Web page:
Meanwhile, small-sized and expensive items like smart phones are transported from a single warehouse to different parts across the nation to minimize inventory costs and resolve security issues through a quick mode of transportation (air).
However, the vertical structure can be effective only when one’s logistics control tower system is firmly in place since the network base can be either CDC or RDC, depending on the mix of products ordered or demand trend. On the contrary, the horizontal structure can be operated in a relatively stable manner because each RDC independently delivers all goods regardless of its ABC classification.
Methodology of Network Optimization Project
There are largely two methods in logistics network optimization, mathematical modeling and simulation modeling. Technically speaking, the “best optimal” scenario can only be produced through mathematical modeling. However, simulation modeling is mainly used to optimize logistics network because unlike the mathematical modeling, it enables us to consider various constraints we encounter in the real world.
Simulation modeling is generally conducted in three phases. In the first phase of analyzing the current status of logistics, you need to understand operation and marketing strategies, analyze processes and data, and calculate target volumes. In the second phase, you define modeling constraints, simulation standards, candidate networks and methods of evaluation. Then, you select an optimal alternative by evaluating what-if scenarios. During the final third phase, you make a plan on how to implement the optimal alternative from the perspectives of capabilities, process and system.
Note that there are things to consider during each phase. First, when analyzing the current status, you need to classify products by their hierarchy, then do grouping by product line, considering their characteristics. Delivery destinations also need to be grouped by zip code and address, and then by TR zone.
This is what is called aggregation in which you do grouping work to minimize errors in target volume calculation and to do simulations more rapidly by minimizing errors in simulations and reducing data loads on the optimization system. Also, through interviews with operation/marketing teams, you need to understand mid-to-long-term (3~5 years) sales strategies/objectives. This way, you will be able to recognize what market share or demand each region/product aims to achieve, which will then enable you to create network strategies more specifically.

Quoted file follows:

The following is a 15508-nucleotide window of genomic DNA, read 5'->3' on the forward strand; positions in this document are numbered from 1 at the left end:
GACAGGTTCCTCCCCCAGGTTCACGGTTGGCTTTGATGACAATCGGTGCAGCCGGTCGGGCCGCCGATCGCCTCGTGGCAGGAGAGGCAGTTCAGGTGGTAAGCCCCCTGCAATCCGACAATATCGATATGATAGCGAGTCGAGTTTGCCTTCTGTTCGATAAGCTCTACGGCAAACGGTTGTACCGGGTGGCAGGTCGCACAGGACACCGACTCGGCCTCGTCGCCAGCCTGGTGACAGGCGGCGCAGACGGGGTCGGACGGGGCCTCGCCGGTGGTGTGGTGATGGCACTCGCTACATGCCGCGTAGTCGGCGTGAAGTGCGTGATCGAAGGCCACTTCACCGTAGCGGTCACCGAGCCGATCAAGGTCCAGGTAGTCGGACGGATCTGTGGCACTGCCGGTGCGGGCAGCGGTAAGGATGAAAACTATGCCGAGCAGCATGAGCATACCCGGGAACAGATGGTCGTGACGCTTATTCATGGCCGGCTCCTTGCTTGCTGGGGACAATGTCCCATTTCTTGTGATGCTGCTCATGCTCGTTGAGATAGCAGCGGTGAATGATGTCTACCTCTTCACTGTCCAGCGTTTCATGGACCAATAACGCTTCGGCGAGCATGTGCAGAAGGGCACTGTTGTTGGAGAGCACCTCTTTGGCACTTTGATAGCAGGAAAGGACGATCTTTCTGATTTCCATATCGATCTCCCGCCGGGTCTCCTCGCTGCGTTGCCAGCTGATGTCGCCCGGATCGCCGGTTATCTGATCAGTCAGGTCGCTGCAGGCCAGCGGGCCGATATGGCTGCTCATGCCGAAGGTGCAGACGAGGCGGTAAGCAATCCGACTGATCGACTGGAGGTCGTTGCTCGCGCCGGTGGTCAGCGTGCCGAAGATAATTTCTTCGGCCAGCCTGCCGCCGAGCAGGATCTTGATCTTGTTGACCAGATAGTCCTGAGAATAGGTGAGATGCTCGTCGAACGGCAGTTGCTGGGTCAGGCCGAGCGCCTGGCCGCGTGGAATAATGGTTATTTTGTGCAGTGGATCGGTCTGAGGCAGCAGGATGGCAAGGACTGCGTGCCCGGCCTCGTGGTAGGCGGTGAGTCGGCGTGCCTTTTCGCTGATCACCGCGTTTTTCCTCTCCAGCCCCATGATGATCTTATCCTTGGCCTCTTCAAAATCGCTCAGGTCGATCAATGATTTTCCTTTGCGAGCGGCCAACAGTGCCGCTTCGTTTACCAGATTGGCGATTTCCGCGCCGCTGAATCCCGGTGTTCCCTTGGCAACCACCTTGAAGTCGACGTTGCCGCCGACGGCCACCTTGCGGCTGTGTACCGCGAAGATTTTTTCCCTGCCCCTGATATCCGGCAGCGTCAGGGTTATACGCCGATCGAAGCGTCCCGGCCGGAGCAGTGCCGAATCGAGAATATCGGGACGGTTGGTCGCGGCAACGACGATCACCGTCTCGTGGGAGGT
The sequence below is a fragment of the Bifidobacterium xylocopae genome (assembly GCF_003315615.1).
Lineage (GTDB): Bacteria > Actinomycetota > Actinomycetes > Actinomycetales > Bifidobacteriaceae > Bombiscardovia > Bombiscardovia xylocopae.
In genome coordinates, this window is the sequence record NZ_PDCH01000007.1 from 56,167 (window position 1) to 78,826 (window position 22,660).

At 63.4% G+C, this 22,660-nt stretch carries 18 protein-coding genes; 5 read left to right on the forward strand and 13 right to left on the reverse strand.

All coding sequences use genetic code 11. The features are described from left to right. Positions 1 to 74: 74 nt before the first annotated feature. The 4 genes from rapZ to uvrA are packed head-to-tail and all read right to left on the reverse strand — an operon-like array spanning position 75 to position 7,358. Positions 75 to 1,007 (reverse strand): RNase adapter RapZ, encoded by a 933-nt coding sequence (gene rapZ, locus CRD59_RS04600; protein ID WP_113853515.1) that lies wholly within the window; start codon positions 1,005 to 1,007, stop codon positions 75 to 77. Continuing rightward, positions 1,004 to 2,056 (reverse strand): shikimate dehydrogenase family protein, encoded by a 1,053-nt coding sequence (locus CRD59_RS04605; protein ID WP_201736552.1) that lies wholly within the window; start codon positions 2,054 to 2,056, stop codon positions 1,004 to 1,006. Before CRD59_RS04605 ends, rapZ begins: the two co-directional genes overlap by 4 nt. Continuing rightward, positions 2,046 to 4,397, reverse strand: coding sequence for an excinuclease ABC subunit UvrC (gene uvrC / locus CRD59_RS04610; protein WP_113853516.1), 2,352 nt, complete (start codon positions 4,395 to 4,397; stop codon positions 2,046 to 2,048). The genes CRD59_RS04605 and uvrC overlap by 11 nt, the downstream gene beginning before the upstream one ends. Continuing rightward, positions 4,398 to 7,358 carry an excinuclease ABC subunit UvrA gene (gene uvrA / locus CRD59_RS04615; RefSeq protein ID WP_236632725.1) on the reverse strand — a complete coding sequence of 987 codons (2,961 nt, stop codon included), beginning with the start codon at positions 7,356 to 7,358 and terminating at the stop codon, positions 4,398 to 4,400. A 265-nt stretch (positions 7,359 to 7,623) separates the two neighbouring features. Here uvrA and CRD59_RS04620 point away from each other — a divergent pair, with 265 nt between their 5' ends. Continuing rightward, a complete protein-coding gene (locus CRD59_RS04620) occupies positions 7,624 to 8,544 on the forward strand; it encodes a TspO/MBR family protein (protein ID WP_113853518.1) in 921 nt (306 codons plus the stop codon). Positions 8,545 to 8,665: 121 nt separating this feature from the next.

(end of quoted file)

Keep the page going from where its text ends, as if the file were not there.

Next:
During the second phase, simulation standards and constraints need to be defined. And it is important to prove objectively if the simulation method is appropriate through baseline modeling where the latest performance data has been applied.
Next, you do simulations with to-be scenarios by combining different numbers and locations of warehouses. Here, functions of the warehouses should be defined for each to-be scenario. By comparing various alternatives and evaluating qualitative and quantitative effects, an optimal plan is finally selected.
During the implementation planning phase, based on the selected optimization plan, you first calculate the size of warehouses needed by year and by network, review terms and conditions of the current warehouses and work on detailed relocation plans. You also figure out what kind of infrastructure and how much of an investment are needed to implement those plans based on to-be layouts and operation processes.
3. Cello NOS(Network Optimization System)
An Accurate and Efficient Optimization Simulation Tool
When simulating logistics networks, the complexity grows quickly if there are multiple sites and candidate locations, and it is extremely difficult to do simulation with Excel office only. Therefore, it is more desirable to use a simulation tool for optimization.
Samsung SDS’ Cello NOS suggests the most optimized solution for the current supply chain, using its own modeling and what-if simulation. By typing in pre-determined input data, it enables users to create an optimized network that best serves their needs.
Cello NOS also helps users make rational decisions by performing what-if analysis and simulations, quick and easy. It can even let them compare different scenarios conveniently as you can copy a scenario in a project to create a new one.
Users can upload and download all data on the NOS in MS Excel format, so they can easily create and analyze data depending on their purpose. Furthermore, it shows location information of where the networks are and how far they are with each other on Google Map to give users a better understanding of their supply chain network.
In conclusion, Cello NOS is a solution that suggests a new supply chain strategy by intuitively understanding the structure of one’s supply chain, coming up with realistically optimal alternatives and quickly analyzing their impact.
Example of How Cello NOS Syncs with Google Map
4. Logistics Network Optimization in North America
What to Consider
For more details, you can download a White Paper from Samsung SDS Insight Report.
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Business Team 3 of SL Business Unit, Samsung SDS
Development of external businesses
- Master plan project for Samsung Electronics South East - Logistics network optimization project
for Samsung Electronics Iran/Turkey
- Logistics network optimization project for Company N